Learning to read with Neurofibromatosis Type 1

We are pleased to share with you the latest article published in the journal Vision Research by Marie Vernet (ToNIC / LPL / CLLE) and Stéphanie Ducrot (LPL) in collaboration with colleagues from Aix, Montpellier and Toulouse:

Reference: Vernet, M., Bellocchi, S., Danna, J., Massendari, D., Jover, M., Chaix, Y., Ducrot, S. (2023). The determinants of saccade targeting strategy in neurodevelopmental disorders: The influence of suboptimal reading experience. Vision Research, 204, 108162 https://doi.org/10.1016/j.visres.2022.108162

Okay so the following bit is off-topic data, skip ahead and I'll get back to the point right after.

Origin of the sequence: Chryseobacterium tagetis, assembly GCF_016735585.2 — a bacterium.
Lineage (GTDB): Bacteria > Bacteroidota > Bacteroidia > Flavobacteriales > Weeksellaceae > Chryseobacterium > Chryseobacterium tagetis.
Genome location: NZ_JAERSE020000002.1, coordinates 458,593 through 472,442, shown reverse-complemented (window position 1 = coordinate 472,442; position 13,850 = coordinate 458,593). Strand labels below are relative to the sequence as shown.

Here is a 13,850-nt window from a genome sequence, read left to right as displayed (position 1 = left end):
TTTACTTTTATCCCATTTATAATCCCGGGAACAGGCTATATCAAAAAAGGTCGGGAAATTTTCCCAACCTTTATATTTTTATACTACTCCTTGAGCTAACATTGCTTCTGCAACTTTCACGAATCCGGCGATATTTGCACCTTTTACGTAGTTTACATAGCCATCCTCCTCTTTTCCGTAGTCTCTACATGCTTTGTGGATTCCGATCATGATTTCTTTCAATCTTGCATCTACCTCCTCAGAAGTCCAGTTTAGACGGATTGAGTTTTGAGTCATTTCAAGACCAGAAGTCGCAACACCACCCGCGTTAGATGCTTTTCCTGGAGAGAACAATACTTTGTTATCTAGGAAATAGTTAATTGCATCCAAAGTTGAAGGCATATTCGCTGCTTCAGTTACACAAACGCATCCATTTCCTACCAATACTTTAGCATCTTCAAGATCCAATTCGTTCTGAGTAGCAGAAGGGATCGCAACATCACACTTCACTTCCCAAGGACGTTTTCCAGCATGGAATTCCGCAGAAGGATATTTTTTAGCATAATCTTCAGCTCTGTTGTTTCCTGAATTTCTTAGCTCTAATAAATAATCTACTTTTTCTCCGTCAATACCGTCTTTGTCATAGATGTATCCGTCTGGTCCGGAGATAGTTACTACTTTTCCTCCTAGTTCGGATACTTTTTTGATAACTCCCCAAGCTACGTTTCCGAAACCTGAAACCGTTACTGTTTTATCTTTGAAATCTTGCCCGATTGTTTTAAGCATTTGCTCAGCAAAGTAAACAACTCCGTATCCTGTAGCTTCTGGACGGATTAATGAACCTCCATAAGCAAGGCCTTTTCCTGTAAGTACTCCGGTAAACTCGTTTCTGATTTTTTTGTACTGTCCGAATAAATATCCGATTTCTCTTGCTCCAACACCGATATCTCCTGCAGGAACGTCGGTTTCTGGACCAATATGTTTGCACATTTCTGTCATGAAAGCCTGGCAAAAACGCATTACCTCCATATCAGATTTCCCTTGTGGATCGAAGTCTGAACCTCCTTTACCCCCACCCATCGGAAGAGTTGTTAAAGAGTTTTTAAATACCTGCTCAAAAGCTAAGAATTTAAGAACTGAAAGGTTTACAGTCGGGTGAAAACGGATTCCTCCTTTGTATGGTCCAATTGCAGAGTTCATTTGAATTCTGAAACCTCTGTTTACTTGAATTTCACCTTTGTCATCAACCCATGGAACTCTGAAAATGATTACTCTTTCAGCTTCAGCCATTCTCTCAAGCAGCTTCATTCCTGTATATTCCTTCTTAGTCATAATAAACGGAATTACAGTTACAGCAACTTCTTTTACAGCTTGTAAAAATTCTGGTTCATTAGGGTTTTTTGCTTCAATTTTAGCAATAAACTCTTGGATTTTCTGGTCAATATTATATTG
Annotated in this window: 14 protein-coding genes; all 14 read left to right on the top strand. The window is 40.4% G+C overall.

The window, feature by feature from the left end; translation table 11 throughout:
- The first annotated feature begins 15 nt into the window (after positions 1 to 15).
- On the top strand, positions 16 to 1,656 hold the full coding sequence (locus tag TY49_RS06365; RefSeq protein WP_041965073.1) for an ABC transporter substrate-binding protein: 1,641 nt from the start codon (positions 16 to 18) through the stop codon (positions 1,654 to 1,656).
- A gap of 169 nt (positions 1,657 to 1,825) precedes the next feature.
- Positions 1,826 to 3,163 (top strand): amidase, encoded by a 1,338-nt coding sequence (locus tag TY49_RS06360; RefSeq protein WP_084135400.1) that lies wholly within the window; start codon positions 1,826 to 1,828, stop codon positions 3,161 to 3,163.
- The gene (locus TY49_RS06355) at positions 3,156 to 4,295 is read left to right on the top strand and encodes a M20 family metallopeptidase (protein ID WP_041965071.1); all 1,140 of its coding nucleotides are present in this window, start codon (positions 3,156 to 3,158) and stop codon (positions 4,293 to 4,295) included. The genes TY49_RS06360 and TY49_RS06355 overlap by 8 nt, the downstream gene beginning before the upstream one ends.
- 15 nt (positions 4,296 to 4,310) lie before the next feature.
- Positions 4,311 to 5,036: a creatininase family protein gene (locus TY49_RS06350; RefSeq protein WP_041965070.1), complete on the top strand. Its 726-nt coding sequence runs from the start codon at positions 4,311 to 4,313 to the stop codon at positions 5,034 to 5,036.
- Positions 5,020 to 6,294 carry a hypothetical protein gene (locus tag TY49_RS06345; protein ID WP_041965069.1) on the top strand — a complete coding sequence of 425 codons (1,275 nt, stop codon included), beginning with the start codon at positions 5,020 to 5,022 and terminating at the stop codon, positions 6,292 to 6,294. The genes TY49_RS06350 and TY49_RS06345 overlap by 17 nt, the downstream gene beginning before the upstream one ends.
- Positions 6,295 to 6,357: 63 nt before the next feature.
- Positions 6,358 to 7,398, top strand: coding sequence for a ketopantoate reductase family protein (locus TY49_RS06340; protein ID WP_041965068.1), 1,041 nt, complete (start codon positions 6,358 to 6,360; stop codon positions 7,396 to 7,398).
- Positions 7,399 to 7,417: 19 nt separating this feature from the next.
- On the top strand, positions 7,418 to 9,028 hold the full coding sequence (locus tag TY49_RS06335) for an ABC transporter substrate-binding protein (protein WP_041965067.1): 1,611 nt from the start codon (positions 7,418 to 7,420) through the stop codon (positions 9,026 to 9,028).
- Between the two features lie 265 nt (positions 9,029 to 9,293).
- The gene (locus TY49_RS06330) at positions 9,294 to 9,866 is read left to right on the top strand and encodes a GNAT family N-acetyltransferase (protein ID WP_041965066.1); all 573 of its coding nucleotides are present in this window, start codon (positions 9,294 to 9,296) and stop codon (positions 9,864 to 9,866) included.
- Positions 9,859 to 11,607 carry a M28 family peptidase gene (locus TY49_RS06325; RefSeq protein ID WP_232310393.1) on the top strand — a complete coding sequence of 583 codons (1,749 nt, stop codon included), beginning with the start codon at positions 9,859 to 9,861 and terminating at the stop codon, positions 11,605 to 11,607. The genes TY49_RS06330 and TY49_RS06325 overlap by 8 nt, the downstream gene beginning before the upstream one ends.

Abstract: Whether eye-movements deficits are causal in reading disorders (RD) or rather a consequence of linguistic processing difficulty experienced by disabled readers has been extensively debated.Since RD are frequently comorbid with the Neurofibromatosis type1 (NF1), children with NF1 were used as a comparison group for children with dyslexia in this study.Eye movements were recorded while 21 dyslexic, 20 NF1, and 20 typically developing children performed an oculomotor lateralized bisection task. In this experiment, we manipulated the type of stimulus - discrete (words and strings of hashes) versus continuous (solid lines) - and the visual field where the stimulus was displayed (left vs right). The results showed that (1) only proficient readers (TD and NF1 without RD) showed fully developed oculomotor mechanisms for efficient reading, with a clear preferred viewing location located to the left of the word's centre in both visual fields, and fine-tuned saccade targeting guided by the between-character space information and (2) NF1 poor readers mirrored the dyslexic eye movement behaviour, with less accuracy and more variability in saccadic programming, no sensitivity to the discreteness of the stimuli, particularly in the left visual field. We concluded that disruption to oculomotor behaviour reflectsthe fact that many of the processes involved in reading are not yet automatized for children with RD, independently of NF1. This suggests that the differences in saccade targeting strategy between children with and without RD would be secondary consequences of their reduced reading experience.